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Sorghum: The Unlikely Food Source for Pollinators


Sorghum bicolor, a pollen-rich grass species cultivated for grain and forage, which looks similar to corn, can be an important food source for pollinators and other beneficial insects during times when pollen and nectar are scarce.

Researchers from the U.S. Department of Agriculture (USDA)'s Agricultural Research Service (ARS) and Oklahoma State University (OSU) Division of Agricultural Sciences and Natural Resources found that sorghum, commonly called milo, served as a pollen food source for bees, hoverflies, and earwigs. Sorghum is primarily grown in the Central Plains and Southeast United States.

Additionally, when sorghum is infested with sorghum aphids — which are known to feed on all types of sorghum — large amounts of honeydew are produced as waste. This sugary by-product could be an alternative to nectar for pollinators and predatory insects, including flies, bees, wasps, and ants.

"Sorghum is not listed as a plant recommended to homeowners to feed pollinators despite frequent bee sightings," said Karen Harris-Shultz, a research geneticist at the ARS Crop Genetics and Breeding Research Unit in Tifton, Georgia. "However, we found that sorghum had unintended ecological benefits. It can be a potential landscape plant for homeowners and a food source for pollinators during times of pollen and nectar shortage."

According to Harris-Shultz, people are encouraged to plant nectar-rich crops with different flowering seasons but are rarely recommended to plant wind-pollinated plants, including grasses, for supporting pollinator populations.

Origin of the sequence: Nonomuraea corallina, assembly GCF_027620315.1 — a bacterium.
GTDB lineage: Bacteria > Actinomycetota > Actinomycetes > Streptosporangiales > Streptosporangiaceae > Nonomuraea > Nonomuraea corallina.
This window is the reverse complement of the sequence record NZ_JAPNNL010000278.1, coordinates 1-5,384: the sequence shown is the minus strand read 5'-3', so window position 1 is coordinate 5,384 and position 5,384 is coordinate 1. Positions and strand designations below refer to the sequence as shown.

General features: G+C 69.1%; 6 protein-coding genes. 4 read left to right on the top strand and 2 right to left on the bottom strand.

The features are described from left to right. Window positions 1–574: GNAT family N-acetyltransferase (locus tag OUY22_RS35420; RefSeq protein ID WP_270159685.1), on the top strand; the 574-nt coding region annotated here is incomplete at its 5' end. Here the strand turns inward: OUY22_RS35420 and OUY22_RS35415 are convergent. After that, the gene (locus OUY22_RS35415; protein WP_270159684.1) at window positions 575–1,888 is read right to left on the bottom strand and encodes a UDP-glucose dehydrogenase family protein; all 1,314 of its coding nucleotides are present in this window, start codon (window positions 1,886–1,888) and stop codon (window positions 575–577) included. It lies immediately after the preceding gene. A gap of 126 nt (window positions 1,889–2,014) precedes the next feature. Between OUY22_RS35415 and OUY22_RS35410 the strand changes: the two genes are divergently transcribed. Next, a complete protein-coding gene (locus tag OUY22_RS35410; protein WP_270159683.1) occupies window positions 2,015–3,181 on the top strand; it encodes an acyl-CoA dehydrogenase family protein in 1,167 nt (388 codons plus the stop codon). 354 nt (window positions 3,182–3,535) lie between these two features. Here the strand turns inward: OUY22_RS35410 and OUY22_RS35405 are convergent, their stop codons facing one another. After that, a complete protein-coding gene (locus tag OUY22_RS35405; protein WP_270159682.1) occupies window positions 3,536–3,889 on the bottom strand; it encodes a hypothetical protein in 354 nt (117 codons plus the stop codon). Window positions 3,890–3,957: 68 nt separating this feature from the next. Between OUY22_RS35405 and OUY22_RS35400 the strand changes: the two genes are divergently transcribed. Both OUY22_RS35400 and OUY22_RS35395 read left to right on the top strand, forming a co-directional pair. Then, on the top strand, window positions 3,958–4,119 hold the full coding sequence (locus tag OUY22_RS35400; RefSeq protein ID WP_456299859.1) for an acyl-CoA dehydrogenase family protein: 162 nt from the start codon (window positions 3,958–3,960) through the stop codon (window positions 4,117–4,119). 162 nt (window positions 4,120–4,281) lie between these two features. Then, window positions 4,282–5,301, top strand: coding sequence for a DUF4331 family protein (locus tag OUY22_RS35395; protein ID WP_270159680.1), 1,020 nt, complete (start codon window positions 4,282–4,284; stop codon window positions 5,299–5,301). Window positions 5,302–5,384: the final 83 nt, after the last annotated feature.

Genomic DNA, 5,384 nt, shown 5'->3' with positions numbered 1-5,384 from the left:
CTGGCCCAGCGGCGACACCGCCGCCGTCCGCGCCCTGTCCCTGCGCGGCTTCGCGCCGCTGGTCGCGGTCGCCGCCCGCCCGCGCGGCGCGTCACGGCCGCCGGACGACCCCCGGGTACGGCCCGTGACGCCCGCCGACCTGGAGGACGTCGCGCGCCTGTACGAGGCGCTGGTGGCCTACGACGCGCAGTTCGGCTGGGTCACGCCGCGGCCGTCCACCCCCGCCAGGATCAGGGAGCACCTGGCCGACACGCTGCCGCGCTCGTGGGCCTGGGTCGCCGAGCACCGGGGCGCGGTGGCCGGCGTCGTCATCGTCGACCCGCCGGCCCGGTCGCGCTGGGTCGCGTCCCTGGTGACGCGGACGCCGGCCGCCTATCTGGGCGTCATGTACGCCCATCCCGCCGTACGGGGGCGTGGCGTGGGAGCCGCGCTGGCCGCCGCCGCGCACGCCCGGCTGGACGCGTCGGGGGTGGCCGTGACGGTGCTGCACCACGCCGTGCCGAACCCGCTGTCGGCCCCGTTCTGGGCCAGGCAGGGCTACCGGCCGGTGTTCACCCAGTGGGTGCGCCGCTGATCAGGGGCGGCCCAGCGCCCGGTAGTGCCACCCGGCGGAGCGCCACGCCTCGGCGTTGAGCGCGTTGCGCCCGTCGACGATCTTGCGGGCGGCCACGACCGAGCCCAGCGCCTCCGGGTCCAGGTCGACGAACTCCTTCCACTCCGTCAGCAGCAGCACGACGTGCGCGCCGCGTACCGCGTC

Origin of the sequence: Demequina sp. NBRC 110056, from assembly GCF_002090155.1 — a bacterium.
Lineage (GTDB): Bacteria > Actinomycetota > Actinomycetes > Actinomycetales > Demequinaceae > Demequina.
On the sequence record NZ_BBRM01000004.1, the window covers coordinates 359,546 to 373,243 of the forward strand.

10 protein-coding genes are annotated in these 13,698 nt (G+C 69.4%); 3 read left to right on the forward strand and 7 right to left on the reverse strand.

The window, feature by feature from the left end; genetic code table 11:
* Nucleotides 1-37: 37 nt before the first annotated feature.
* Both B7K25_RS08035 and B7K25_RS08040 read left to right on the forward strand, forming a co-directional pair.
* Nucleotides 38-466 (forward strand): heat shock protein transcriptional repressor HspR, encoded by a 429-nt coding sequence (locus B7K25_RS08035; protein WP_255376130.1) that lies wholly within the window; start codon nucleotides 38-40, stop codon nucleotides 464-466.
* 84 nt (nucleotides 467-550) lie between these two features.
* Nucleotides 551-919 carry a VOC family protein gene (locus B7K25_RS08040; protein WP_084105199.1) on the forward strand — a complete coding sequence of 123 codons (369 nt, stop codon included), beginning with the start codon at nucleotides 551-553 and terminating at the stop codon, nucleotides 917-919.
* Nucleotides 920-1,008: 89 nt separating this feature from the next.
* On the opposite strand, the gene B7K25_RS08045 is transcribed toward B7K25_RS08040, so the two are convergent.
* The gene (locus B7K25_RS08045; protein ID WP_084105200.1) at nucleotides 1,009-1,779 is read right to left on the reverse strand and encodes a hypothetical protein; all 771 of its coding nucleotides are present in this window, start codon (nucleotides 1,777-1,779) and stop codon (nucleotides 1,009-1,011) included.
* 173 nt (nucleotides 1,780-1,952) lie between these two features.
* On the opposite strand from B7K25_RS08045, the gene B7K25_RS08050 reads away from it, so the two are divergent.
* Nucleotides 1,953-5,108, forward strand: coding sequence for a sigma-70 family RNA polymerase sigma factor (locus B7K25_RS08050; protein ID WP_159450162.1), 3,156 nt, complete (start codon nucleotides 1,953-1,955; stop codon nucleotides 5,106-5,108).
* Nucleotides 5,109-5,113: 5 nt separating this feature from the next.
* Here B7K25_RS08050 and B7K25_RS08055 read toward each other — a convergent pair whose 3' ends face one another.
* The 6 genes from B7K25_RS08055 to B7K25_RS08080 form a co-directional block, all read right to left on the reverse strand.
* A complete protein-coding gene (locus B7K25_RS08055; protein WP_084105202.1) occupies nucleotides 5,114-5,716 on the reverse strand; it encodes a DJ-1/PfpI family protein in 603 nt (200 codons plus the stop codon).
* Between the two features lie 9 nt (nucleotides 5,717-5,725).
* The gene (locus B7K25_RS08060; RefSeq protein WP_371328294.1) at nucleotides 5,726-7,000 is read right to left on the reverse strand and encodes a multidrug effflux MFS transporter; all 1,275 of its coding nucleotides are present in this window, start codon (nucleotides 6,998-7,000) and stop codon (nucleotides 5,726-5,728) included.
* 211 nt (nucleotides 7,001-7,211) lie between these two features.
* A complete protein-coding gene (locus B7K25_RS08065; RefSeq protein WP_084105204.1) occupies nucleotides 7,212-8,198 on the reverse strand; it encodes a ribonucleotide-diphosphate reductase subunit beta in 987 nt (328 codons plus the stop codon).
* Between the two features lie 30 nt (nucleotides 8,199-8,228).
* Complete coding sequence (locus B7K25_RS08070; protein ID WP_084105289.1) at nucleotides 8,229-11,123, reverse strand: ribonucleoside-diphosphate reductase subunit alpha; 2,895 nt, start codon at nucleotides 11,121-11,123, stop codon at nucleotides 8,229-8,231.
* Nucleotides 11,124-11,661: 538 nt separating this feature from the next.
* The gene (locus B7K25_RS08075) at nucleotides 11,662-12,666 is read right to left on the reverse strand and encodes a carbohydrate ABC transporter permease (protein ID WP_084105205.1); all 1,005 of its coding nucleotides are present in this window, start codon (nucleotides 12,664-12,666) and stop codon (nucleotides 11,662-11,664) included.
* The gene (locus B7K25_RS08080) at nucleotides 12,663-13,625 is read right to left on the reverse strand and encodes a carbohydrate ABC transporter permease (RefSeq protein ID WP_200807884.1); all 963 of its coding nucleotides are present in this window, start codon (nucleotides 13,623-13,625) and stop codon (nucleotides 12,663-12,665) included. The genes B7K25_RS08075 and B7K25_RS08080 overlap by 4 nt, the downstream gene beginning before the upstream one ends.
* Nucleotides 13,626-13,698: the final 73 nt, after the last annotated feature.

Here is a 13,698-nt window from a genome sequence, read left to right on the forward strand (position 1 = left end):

The study's findings show promise that grass species like sorghum can be an alternative crop for pollinators during times when other crops are not available for foraging.

According to Wyatt Hoback, a professor of entomology at OSU, pollinators are declining globally, having the potential to jeopardize the human food supply and plant diversity. An alternative crop like sorghum could provide additional food for pollinators and inadvertently benefit predatory insects.

"Pollinators need sugar resources to maintain flight and other activities, and they need pollen to have protein for raising offspring," said Hoback.  

The recent study was published in Insects by Harris-Shultz (ARS), Hoback (OSU), Scott Armstrong (ARS), Michael Caballero (OSU), and Joseph Knoll (ARS).

The Agricultural Research Service is the U.S. Department of Agriculture's chief scientific in-house research agency. Daily, ARS focuses on solutions to agricultural problems affecting America. Each dollar invested in U.S. agricultural research results in $20 of economic impact.

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This technology is supported in part by New Technologies for Ag Extension (funding opportunity no. USDA-NIFA-OP-010186), grant no. 2023-41595-41325 from the USDA National Institute of Food and Agriculture. Any opinions, findings, conclusions, or recommendations expressed in this publication are those of the author(s) and do not necessarily reflect the view of the U.S. Department of Agriculture or the Extension Foundation. For more information, please visit You can view the terms of useat

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